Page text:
Philosophical Division

President Barack Obama began his second term in office with a series of proposals designed to encourage his own party to action. Of course, with the very same proposals he challenged the Republican leadership to either compromise or get out of the way. The GOP indicated they were not going to do either. Once again we have been treated to a clear demonstration of the unbridgeable philosophical chasm separating left and right in our country.

The rift was on full display from the beginning, in the Republican response to the president’s inaugural address (see my previous blog entry, The Second Term Begins). It became even more obvious during the first State of the Union address, in which the president mentioned (briefly, fortunately) 26 specific policy points, all of which elicited standing applause from Democratic members of Congress. Admittedly, standing applause for every key point in the State of the Union is a long-held tradition. However, the intractable opposition got significantly less exercise than the president’s party. The Republican membership applauded for only six of those items: defeat Al-Qaeda, prevent nuclear proliferation, support Israel, maintain military strength, support veterans and their families, and pass comprehensive immigration reform.

While they were expressing their approval of our security establishment and their sudden new appreciation of the electoral importance of the hispanic vote, virtually all of the GOP representatives bypassed the opportunity to support universal preschool, meaningful high school education, and affordable college. Their sit-down protest also indicated their disdain for the Violence Against Women Act and the Paycheck Fairness Act, as well as proposals to increase the minimum wage, improve access to voting, and reduce gun violence. Those items evidently were part of, in Mitch McConnell’s words, President Obama’s “far-left agenda”.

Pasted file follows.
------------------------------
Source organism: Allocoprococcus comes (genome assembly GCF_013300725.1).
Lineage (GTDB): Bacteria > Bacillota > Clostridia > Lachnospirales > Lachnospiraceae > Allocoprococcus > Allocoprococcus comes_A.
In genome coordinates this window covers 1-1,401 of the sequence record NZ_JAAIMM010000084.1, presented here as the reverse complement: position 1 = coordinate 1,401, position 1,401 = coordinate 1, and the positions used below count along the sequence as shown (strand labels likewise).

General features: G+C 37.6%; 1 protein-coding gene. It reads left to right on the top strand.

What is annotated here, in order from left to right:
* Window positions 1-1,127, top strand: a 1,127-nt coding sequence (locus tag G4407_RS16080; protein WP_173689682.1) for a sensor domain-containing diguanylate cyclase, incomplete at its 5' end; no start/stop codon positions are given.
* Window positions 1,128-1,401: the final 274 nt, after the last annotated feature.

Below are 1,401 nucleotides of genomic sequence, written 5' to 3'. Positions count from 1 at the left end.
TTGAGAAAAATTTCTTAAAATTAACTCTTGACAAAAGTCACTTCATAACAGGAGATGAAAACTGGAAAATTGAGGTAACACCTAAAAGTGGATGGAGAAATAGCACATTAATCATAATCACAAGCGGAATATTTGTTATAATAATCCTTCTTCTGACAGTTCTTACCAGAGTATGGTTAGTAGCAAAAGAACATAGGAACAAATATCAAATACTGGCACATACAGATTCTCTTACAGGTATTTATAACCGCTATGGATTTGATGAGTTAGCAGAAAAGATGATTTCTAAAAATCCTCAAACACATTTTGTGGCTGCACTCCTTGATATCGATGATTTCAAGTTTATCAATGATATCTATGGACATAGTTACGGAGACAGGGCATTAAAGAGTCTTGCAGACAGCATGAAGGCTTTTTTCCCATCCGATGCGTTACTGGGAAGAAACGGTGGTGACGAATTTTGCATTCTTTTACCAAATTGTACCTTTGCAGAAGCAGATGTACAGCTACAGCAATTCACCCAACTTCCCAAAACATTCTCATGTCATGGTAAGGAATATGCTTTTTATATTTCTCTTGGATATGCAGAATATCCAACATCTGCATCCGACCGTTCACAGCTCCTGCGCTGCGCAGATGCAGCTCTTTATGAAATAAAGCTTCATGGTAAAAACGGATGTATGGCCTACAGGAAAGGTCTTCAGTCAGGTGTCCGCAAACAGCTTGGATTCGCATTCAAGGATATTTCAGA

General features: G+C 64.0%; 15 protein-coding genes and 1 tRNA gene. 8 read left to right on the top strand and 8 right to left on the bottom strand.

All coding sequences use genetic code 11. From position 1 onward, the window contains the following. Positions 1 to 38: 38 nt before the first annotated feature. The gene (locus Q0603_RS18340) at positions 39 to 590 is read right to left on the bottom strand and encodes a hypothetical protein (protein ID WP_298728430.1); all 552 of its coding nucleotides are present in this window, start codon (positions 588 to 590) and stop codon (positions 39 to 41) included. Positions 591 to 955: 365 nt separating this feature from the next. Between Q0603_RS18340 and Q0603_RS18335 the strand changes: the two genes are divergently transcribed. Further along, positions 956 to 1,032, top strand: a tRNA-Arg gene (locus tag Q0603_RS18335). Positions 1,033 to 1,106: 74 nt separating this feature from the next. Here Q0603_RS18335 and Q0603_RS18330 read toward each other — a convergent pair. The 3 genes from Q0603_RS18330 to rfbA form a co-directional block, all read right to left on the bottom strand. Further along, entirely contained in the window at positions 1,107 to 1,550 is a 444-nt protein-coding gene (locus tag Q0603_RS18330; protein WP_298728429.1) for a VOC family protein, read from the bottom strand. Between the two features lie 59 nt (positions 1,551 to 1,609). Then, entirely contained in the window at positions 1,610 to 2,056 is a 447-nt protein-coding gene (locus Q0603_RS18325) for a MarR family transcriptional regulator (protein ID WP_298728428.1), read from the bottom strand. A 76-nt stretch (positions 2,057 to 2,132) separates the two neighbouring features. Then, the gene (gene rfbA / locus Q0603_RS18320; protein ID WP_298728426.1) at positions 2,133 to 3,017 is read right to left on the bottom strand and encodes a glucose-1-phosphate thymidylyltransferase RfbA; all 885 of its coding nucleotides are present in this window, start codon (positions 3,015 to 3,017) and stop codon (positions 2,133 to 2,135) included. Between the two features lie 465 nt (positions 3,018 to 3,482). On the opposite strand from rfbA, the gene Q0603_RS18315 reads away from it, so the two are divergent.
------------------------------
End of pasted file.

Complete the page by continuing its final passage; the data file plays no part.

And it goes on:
If the spectacle of House Speaker John Boehner’s sour countenance and the GOP’s chair-bound immobility weren’t enough, the president’s speech was followed by the verbal opposition provided by rising star Senator Marco Rubio, the current Republican answer to both their dearth of attractive candidates and their alienation of the Hispanic vote. Unfortunately, the content of his speech has been virtually ignored in favor of comments about his “water bottle” moment, because his statements plainly delineated why his party has been so resistant to the president’s agenda.

Senator Rubio began with the standard Reaganesque anti-government dogma. In defiance of reality, he claimed that government policies were the cause of the economic collapse of 2007. In the world of the Tea Party, after all, the government forced banks to make risky loans. Never mind the fact that the financial giants commonly used fraud to expand lending, then multiplied the risk by packaging those loans into unstable securities and financing those securities using extreme levels of leveraging. Those dangerous activities were never encouraged by any level of government. And, of course, Rubio warned us that Obama insisted that “every problem can be solved by the government.” Never mind that the president said nothing of the kind. In fact, what Obama actually said was, “It is not a bigger government that we need, but a smarter government.”